Hunger is a serious public health concern with long-term consequences, especially for children.
Food insecurity affects women and children disproportionately in our community, and contributes to adverse health conditions. Fetal malnutrition can result in compromised health and development throughout the child’s life. Growing children that do not get enough food are particularly prone to health problems. Coupled with lack of access to appropriate medical and dental care, childhood hunger leaves a lasting legacy for these kids. Children that do not have enough to eat often have more trouble in school, including problems concentrating, lower achievement records, and slowed cognitive development and growth.
Seniors are also particularly at risk for malnutrition and food scarcity. A lack of mobility and meager finances contributes to their food insecurity, and as a result undernourished seniors are more prone to health complications and falls.
We are partnering with the nonprofit organization Oregon Food Bank (OFB) in an effort to combat the problem of hunger in our community. I am reaching out to you today to ask that you consider making a donation to the Oregon Food Bank—a small donation of $10 helps provide enough food to fill an emergency food box that supplies a three-to-five day supply of food for a family in need.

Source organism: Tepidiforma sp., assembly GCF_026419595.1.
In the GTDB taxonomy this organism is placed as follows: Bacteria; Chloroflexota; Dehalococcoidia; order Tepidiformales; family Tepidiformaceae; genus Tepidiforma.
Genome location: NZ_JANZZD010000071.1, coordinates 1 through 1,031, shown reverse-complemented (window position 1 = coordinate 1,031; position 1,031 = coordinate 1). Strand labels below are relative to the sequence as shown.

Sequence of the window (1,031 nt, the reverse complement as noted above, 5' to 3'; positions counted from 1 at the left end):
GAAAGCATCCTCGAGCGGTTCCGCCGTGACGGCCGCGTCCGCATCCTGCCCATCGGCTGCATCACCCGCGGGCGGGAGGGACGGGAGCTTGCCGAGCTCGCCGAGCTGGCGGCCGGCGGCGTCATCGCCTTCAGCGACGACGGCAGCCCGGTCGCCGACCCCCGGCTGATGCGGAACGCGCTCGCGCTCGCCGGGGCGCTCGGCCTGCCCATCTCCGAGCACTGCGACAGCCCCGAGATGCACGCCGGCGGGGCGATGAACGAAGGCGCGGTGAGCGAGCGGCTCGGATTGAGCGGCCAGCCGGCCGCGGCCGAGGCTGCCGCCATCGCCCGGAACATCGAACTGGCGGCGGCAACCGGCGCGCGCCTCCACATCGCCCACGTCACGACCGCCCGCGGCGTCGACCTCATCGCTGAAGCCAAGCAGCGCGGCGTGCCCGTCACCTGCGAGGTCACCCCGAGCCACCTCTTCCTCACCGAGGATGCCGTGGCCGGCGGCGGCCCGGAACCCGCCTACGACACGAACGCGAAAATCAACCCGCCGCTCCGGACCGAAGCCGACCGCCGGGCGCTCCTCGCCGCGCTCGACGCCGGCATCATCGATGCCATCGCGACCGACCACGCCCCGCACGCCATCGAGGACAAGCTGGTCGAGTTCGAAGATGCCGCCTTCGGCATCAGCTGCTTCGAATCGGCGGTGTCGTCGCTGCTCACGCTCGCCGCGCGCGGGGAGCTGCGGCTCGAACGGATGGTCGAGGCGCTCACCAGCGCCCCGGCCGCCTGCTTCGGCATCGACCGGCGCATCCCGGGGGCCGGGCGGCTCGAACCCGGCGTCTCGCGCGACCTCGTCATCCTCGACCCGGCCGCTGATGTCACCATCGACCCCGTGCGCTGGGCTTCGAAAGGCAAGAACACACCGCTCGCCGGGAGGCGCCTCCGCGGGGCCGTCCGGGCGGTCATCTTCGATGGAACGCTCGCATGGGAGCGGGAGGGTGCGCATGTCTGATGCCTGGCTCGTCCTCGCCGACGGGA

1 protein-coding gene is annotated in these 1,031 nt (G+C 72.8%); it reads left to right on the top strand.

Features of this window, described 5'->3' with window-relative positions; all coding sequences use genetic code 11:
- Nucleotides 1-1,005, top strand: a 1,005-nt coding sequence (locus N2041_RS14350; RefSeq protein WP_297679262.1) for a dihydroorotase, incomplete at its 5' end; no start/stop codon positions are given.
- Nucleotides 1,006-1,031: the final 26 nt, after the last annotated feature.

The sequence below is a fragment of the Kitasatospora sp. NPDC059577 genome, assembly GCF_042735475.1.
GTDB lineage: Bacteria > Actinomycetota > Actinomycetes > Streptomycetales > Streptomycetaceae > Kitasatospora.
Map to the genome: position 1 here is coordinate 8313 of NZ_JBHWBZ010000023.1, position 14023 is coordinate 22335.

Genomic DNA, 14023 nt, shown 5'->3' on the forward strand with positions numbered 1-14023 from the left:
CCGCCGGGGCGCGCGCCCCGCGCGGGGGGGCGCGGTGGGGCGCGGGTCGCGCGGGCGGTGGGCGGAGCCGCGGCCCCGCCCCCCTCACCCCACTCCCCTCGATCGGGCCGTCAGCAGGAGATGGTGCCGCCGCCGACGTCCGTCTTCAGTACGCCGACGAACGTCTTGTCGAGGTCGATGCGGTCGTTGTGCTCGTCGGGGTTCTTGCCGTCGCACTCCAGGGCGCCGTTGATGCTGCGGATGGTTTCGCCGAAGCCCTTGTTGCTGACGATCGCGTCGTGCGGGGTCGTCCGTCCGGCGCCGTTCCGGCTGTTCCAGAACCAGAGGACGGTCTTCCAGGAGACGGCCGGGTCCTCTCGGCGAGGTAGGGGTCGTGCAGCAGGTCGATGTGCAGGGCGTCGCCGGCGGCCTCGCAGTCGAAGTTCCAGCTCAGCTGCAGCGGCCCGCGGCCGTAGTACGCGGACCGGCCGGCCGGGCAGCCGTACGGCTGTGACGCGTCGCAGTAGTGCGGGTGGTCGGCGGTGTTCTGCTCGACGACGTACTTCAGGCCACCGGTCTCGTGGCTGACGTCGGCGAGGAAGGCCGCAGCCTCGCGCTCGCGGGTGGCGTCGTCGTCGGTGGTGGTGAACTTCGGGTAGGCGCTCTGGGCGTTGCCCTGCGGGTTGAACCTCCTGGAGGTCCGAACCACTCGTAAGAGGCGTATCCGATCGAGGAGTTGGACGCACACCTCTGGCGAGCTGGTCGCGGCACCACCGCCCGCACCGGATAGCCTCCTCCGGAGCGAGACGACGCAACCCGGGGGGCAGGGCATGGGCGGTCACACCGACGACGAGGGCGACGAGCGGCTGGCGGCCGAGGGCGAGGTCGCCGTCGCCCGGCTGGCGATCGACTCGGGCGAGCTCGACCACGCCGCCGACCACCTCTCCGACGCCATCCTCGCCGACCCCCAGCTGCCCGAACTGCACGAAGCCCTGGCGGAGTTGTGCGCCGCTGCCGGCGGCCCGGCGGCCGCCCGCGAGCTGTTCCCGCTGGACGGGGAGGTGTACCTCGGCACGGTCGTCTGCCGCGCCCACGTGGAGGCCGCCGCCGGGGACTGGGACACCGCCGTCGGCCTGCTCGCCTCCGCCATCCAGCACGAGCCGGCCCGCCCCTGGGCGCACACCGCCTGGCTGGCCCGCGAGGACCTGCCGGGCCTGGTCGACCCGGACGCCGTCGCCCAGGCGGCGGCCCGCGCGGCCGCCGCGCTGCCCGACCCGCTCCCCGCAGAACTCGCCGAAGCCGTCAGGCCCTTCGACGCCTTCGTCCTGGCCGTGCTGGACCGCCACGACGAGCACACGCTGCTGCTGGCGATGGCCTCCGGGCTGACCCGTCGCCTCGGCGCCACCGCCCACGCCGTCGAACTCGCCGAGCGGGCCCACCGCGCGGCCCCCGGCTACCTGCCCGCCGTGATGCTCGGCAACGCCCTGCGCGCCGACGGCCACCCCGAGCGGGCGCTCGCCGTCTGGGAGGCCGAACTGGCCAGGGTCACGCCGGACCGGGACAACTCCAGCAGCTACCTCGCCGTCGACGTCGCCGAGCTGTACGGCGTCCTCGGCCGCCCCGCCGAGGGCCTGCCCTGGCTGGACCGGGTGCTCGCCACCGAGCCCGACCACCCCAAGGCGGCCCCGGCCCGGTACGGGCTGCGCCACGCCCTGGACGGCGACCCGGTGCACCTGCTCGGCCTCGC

- OFB is a nonprofit, charitable organization with a four-star rating from CharityNavigator.org
- 52% of households receiving emergency food are families with children
- 33% of the food OFB provides feeds children under the age of 17
- Food collected during our food drive remains in the community
- Almost 95% of every dollar donated to OFB goes directly to fighting hunger in our communities
- 100% of every donation we collect goes directly to OFB
Hunger is a public health crisis that can be prevented. Consider making a donation to Oregon Food Bank today if you are able, or contact them for emergency food assistance if you need it.
Update 9/30/11: Oregon Food Bank has distributed over one million emergency food boxes in the last year, as more than 500 thousand Oregonians fall below the poverty line. See the full article in the Portland Tribune here.